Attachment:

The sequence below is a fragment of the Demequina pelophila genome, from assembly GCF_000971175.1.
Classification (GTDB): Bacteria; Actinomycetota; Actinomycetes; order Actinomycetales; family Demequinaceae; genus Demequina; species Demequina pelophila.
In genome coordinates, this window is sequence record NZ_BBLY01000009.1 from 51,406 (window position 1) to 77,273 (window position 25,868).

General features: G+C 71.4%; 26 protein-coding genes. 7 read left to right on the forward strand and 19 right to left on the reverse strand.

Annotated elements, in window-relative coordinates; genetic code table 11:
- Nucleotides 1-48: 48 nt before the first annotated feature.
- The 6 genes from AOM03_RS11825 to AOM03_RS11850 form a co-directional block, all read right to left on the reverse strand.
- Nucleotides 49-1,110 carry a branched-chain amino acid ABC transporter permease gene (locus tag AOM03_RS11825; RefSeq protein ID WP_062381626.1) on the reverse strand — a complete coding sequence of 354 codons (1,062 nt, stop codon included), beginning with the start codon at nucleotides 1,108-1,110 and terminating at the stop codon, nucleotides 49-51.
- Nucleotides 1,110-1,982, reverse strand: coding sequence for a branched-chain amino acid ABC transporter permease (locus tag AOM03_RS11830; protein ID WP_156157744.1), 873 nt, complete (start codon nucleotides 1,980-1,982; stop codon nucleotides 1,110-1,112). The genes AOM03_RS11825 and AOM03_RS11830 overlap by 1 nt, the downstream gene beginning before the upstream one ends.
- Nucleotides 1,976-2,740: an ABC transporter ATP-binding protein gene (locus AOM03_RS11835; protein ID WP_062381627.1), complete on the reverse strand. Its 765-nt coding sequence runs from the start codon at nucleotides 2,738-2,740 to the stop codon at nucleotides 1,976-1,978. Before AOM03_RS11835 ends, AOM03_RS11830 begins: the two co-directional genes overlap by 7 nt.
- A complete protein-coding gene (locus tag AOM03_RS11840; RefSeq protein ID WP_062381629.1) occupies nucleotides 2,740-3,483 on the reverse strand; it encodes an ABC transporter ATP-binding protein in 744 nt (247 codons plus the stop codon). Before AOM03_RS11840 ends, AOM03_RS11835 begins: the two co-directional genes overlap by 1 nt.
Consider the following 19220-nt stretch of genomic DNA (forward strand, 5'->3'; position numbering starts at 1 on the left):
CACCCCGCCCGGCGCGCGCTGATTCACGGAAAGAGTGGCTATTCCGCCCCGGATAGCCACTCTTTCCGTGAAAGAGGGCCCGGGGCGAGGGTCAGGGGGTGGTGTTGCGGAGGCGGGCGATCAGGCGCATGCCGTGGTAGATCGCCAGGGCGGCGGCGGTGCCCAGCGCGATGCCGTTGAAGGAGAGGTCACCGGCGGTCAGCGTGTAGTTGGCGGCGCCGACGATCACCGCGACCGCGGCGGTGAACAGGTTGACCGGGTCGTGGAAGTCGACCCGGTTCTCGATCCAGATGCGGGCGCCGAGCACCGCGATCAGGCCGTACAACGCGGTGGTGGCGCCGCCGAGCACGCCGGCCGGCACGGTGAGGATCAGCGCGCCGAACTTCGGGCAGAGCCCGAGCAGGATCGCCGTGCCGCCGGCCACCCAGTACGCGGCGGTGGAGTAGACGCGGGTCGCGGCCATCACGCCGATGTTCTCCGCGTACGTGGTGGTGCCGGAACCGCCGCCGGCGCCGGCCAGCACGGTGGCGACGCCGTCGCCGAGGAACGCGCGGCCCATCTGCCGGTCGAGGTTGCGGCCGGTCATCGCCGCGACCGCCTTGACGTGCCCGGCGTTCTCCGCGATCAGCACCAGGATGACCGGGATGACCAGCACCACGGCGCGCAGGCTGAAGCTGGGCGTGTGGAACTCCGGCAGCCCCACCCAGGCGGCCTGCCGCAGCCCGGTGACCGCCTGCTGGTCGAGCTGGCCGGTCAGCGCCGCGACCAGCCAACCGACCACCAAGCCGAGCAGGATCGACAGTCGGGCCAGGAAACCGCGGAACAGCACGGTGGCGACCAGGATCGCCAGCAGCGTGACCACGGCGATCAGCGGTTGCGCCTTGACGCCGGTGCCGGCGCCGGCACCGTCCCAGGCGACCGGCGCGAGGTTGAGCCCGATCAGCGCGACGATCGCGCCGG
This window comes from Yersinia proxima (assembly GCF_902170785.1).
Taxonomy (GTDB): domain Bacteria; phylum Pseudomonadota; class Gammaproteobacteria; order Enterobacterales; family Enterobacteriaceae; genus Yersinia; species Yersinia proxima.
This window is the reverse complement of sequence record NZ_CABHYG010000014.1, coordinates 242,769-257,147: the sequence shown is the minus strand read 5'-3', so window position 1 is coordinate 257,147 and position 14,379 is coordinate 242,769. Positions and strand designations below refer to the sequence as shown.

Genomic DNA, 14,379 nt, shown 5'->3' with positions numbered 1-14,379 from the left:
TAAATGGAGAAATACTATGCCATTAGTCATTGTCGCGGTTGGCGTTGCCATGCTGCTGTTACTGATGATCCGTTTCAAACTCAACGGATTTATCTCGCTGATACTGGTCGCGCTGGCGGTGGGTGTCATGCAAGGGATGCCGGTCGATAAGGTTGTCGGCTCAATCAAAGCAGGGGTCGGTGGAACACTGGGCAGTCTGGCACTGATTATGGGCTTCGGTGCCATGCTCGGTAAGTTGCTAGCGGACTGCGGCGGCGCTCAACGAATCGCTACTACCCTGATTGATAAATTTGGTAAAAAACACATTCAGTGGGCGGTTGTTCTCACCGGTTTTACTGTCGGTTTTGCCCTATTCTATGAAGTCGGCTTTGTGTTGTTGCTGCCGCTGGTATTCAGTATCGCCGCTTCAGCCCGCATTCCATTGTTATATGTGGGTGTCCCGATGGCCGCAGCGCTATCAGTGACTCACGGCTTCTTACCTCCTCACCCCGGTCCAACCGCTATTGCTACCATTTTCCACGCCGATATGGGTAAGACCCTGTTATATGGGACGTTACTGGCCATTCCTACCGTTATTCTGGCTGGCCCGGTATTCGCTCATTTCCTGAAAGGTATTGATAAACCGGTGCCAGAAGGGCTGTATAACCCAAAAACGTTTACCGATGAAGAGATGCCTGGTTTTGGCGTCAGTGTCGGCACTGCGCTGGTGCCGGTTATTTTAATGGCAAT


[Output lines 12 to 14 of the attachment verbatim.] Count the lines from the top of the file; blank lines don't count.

Consider the following 19220-nt stretch of genomic DNA (forward strand, 5'->3'; position numbering starts at 1 on the left):
CACCCCGCCCGGCGCGCGCTGATTCACGGAAAGAGTGGCTATTCCGCCCCGGATAGCCACTCTTTCCGTGAAAGAGGGCCCGGGGCGAGGGTCAGGGGGTGGTGTTGCGGAGGCGGGCGATCAGGCGCATGCCGTGGTAGATCGCCAGGGCGGCGGCGGTGCCCAGCGCGATGCCGTTGAAGGAGAGGTCACCGGCGGTCAGCGTGTAGTTGGCGGCGCCGACGATCACCGCGACCGCGGCGGTGAACAGGTTGACCGGGTCGTGGAAGTCGACCCGGTTCTCGATCCAGATGCGGGCGCCGAGCACCGCGATCAGGCCGTACAACGCGGTGGTGGCGCCGCCGAGCACGCCGGCCGGCACGGTGAGGATCAGCGCGCCGAACTTCGGGCAGAGCCCGAGCAGGATCGCCGTGCCGCCGGCCACCCAGTACGCGGCGGTGGAGTAGACGCGGGTCGCGGCCATCACGCCGATGTTCTCCGCGTACGTGGTGGTGCCGGAACCGCCGCCGGCGCCGGCCAGCACGGTGGCGACGCCGTCGCCGAGGAACGCGCGGCCCATCTGCCGGTCGAGGTTGCGGCCGGTCATCGCCGCGACCGCCTTGACGTGCCCGGCGTTCTCCGCGATCAGCACCAGGATGACCGGGATGACCAGCACCACGGCGCGCAGGCTGAAGCTGGGCGTGTGGAACTCCGGCAGCCCCACCCAGGCGGCCTGCCGCAGCCCGGTGACCGCCTGCTGGTCGAGCTGGCCGGTCAGCGCCGCGACCAGCCAACCGACCACCAAGCCGAGCAGGATCGACAGTCGGGCCAGGAAACCGCGGAACAGCACGGTGGCGACCAGGATCGCCAGCAGCGTGACCACGGCGATCAGCGGTTGCGCCTTGACGCCGGTGCCGGCGCCGGCACCGTCCCAGGCGACCGGCGCGAGGTTGAGCCCGATCAGCGCGACGATCGCGCCGG
This window comes from Yersinia proxima (assembly GCF_902170785.1).